Or how about one of my favorites:
- When I am mean and insulting to women I am using negs, or cocky/funny, or teasing them, and am being more successful with women! (when in reality, you are just insulting them and being a jerk)
Crazy stuff, huh? I spent years coming up with these stories, and I didn’t even know I was doing it! It wasn’t until a few years ago, when I started to closely examine my emotional patterns that I discovered that I told this story to myself.
Here are some other stories that I hear from men that are working to improve their dating life and ability to flirt:
- I need some time not talking to women to get my “inner game” together. (No you don’t, you need to be around more women)
- I’m not nervous about talking to that woman, I just want to wait until I finish my drink. (No, you’re actually just nervous)
- I don’t like meeting woman out at night because quality women don’t go to bars. (No, they do, this is just an excuse)
These stories are insidious, we usually don’t even realize they exist, but they effect the things we do.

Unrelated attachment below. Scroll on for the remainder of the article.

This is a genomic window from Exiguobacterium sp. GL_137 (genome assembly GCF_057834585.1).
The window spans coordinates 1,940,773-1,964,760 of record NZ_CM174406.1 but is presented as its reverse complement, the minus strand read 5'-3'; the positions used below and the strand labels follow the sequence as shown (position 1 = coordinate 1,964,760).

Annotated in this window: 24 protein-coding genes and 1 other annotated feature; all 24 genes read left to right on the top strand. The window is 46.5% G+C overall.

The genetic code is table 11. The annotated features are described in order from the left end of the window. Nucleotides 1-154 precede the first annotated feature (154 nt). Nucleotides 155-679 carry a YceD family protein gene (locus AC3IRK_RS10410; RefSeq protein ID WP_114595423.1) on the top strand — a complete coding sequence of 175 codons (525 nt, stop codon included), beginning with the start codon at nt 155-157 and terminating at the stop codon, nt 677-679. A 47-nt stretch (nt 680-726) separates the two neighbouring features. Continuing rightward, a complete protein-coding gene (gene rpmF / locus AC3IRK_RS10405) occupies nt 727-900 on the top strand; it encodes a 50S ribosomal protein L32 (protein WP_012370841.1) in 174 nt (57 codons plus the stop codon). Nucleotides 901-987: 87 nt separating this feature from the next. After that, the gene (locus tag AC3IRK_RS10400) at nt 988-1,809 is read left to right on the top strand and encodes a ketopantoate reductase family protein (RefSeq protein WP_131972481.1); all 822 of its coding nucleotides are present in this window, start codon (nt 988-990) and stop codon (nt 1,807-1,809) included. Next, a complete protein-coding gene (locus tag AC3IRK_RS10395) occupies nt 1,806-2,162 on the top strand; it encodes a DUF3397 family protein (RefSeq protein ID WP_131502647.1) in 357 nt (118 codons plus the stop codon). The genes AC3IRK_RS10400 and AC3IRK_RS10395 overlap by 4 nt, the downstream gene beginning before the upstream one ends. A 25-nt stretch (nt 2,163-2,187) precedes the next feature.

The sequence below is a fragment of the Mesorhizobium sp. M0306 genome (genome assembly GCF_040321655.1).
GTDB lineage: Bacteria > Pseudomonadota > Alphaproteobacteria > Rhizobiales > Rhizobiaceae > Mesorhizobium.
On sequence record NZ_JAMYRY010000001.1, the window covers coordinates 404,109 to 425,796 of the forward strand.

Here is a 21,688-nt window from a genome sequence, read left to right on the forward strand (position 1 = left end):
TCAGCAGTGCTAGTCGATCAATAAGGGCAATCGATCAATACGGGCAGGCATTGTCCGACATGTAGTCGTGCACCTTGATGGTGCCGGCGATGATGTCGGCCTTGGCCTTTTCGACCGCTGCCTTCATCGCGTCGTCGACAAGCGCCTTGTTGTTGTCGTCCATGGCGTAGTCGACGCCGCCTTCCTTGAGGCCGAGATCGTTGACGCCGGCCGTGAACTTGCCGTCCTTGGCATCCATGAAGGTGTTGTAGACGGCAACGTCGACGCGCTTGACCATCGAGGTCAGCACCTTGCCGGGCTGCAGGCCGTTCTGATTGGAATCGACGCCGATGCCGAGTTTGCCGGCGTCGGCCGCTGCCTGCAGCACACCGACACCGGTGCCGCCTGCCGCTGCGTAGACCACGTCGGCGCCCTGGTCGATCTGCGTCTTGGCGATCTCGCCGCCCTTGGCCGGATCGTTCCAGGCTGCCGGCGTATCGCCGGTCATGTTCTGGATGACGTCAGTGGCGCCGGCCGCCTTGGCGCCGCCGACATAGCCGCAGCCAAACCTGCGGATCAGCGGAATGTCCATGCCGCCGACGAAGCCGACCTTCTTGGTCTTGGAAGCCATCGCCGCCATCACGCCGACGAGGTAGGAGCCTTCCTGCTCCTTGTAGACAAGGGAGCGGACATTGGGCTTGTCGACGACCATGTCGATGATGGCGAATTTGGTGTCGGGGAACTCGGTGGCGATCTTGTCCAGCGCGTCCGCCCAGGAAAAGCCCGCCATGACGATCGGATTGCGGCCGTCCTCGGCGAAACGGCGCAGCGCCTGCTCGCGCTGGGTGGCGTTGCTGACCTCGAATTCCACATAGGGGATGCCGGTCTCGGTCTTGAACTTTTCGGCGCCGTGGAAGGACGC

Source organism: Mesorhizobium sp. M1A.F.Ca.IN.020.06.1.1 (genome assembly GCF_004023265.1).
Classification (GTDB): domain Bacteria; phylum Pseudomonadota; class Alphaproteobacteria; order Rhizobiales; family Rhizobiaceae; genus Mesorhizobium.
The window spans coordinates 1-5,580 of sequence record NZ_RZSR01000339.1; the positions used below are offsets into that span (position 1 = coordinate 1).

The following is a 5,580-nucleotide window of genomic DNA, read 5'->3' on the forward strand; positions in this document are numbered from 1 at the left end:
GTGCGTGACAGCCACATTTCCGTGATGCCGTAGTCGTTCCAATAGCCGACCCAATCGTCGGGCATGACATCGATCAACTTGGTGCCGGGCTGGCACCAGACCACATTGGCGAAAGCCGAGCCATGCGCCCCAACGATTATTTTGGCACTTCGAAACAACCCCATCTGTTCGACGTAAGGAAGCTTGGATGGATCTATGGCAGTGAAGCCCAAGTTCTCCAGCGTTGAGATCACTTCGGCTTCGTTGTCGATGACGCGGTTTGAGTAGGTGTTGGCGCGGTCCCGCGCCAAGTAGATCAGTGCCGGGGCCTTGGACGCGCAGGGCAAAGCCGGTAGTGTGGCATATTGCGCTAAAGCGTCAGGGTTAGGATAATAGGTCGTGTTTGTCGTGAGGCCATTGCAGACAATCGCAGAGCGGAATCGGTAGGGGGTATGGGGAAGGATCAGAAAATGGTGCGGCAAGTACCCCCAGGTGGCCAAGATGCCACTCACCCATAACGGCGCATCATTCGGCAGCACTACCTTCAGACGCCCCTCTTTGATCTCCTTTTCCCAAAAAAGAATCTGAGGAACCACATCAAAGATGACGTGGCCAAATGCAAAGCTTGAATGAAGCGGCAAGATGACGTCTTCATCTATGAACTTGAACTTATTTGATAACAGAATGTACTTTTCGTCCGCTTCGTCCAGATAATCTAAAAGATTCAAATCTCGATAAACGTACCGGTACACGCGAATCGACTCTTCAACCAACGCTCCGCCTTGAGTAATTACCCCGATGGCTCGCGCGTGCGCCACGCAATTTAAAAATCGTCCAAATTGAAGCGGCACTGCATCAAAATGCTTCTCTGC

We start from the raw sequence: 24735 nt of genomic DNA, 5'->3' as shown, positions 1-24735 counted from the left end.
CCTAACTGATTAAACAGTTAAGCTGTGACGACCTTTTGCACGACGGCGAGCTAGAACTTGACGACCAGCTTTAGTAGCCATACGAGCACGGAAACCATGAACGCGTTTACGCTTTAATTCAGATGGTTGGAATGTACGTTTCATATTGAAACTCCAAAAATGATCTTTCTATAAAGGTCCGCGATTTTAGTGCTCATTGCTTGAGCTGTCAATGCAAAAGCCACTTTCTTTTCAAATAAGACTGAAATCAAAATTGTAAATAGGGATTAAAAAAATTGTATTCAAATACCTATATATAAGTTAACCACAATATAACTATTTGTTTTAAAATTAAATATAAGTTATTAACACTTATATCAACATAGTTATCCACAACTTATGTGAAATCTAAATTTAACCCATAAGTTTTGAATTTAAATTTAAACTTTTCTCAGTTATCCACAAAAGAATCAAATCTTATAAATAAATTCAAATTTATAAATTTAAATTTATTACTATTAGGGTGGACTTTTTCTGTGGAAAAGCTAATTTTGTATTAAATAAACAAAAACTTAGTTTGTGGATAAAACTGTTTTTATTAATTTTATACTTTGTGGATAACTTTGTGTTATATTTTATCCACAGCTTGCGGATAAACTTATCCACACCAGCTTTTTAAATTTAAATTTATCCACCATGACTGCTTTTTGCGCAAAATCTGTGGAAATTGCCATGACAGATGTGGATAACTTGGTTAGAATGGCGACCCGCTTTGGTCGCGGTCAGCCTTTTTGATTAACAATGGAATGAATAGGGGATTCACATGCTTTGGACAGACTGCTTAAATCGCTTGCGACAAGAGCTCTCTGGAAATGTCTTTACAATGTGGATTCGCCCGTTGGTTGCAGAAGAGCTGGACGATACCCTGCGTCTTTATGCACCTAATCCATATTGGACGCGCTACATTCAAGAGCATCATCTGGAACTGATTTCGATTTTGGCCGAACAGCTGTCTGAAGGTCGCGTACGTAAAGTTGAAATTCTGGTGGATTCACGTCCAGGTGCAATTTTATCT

To find out what stories you may have floating around, ask yourself a question: what is it that I want that I don’t have?
Now ask yourself: why don’t I have that, why is it hard for me to get that, or why am I not doing that?
The answer that you want to tell people is the story. The little thing gnawing inside of you that you are trying to ignore is the real answer.
Usually, the real answer to these questions is that “I am afraid. I am nervous. I am uncomfortable. I don’t have confidence in myself.”
I asked myself these questions, and came up with those answers. It felt shameful, and I felt a little weak. Like I wasn’t good enough. We are supposed to be capable of anything, and to admit fear or discomfort or lack of confidence is difficult.
I also realized that it’s ok. By accepting these uncomfortable answers, rather than the answers that our story provides, it allows us to confront these things and really change them.
REAL change requires confronting these inner demons, rather than just paying them lip service and avoiding them. If you want to make some fundamental changes to yourself, you might decide to look at some aspects of your life in this way.
So, uh, go out and do this! I don’t really know how to wrap this up other than to say that I spent a while doing this, I have journals filled with my notes and thoughts as I worked through these types of issues myself, and I am glad I did.
It is a good thing.